When the injector operating camshaft turns the cam to the injector activating position (pushrod lower end abutting the timing plunger upper end), the timing plunger 17 is driven downward which, due to the hydraulic lock between the timing plunger 17 and the metering plunger 32, drives the metering plunger 32 downward. As this occurs, the pressure in the injection chamber rises sufficiently to cause flow down passageway 56 and the pressure in the nozzle reservoir 57, operating on the difference between the area of the bore above step 58 on the needle valve and the area of the top of the needle seat, rises to compress spring 39 sufficiently to move the valve off the seat 35 to initiate injection of fuel into the cylinder. When the timing plunger has driven the metering plunger almost to the point of contact of the lower end 32B of the plunger with the bottom of the injection chamber, the leading edge 32C of the spill groove 32G in the metering plunger passes the upper edge of the spill groove 53 in the metering plunger bore 33 (FIG. 4, and 1A) whereupon timing fuel spills from the timing chamber 23 through the axial passageway 32P and intercepting radial passageways 32R in metering plunger, into and around the spill groove 32G, into spill groove 53 and out through passages 52 and 51 in the injector body. This causes a pressure rise in the timing spill fuel remaining in passageway 51 from the previous injection whereupon the pressure drives the spring seat piston 41 downward against the shoulder 43 (FIG. 1A), raising the spring force to close the needle valve during the combustion occurring in the cylinder. At the same time, however, the spilled fuel begins to pass upward through port 47 (FIG. 2), orifice 48 and passageway 49 in the injector body to drain chamber 24C. Since the metering plunger has bottomed out, injection pressure in passageway 56 and reservoir 57 begins to drop.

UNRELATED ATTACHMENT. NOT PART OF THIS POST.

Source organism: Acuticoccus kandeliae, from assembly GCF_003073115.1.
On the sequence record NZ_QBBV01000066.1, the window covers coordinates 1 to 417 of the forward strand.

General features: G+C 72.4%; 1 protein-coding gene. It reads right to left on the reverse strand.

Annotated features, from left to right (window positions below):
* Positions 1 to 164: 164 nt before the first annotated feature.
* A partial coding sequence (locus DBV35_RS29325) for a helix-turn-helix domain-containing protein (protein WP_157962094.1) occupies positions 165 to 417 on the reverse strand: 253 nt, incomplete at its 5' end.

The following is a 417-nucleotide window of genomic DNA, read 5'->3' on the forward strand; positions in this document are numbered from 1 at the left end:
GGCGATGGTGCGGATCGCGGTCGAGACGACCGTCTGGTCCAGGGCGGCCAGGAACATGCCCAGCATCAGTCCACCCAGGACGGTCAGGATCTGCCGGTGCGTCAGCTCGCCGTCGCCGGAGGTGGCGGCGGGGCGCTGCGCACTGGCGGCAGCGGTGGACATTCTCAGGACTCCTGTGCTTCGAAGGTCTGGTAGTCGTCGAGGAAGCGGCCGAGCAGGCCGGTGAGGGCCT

The seating of the piston 41 on the shoulder 43 limits the maximum force that can be applied to the needle valve and thus avoids undue wear or damage to the valve and seat. At the same time, however, it raises the force on the needle valve sufficiently to close the needle against pressures of the combustion process. According to the present invention, the pressure (NOP) in nozzle reservoir 57 necessary to open the valve is about 3,000 psi. Normally, in the absence of the present invention, and due to the increase in needle valve area against which pressure from reservoir 57 can act when the needle valve opens, the closing pressure (NCP) of the valve would then be 2,100 psi. Due to the application of spill pressure to piston 41, the pressure (NCP) necessary to close the needle valve after the spill has begun is increased to 3,500 psi. Consequently, once the spill has begun and the metering plunger has bottomed, the inability to supply more fuel down passageway 56, will permit pressure in nozzle reservoir 57 to drop, disabling it from keeping the needle valve open. Thus the needle valve will shut quickly and securely. Moreover, considering the small area of the needle valve seat 35, combustion pressure in the cylinder will be unable to reopen the valve. The orifice 48 in spill passageway 49 assures that-the spill pressure atop piston 41 will be adequate in amount and duration for the ultimate intended purpose of sharp and reliable closing of the needle valve.
Referring now to FIG. 5, there is shown a graph of injection pressure expected at various crankshaft positions, with the commencement of the curves at the point of the start of injection (SOI) and at the end of injection (EOI). The solid line curve represents the sharp beginning and sharp ending of injection which would occur if the nozzle opening pressure were 5,000 psi and nozzle closing pressure were 3,500 psi (for example) as would be expected before implementation of the present invention. The dashed line represents the more gradual start and end of injection if nozzle opening pressure were at the lower and more desirable nozzle opening pressure (3,000 psi, for example) for a slower rate of fuel injection at the beginning of the injection event. However, with the practice of the present invention, the desirable slower rate of injection at the beginning, such as designated by the dashed line at the SOI point, but the quicker end-of-injection rate shown by the solid line at the EOI point on the graph, can be achieved.